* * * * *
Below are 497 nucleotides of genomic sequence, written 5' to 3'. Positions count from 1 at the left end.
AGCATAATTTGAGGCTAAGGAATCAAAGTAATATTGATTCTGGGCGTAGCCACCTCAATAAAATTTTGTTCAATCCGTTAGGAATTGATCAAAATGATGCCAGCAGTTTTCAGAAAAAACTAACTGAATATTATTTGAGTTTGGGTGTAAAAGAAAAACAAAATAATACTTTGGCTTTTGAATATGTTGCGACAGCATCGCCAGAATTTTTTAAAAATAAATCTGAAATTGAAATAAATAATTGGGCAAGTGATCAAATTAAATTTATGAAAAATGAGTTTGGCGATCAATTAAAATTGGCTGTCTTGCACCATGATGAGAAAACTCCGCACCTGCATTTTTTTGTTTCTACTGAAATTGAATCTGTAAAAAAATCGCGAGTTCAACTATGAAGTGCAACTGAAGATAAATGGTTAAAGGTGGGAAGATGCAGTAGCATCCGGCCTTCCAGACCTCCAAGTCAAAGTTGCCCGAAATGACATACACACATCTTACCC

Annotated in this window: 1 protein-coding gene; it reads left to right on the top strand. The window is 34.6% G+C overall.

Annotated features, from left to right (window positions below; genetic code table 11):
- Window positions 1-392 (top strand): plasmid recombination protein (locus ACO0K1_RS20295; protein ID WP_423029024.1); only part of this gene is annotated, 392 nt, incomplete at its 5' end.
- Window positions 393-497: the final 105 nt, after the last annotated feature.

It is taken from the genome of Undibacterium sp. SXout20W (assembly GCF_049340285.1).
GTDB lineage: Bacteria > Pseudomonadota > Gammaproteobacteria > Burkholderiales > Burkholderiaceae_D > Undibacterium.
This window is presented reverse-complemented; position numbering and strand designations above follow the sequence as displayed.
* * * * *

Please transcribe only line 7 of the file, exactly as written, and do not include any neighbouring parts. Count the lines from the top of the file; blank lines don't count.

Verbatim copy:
It is taken from the genome of Undibacterium sp. SXout20W (assembly GCF_049340285.1).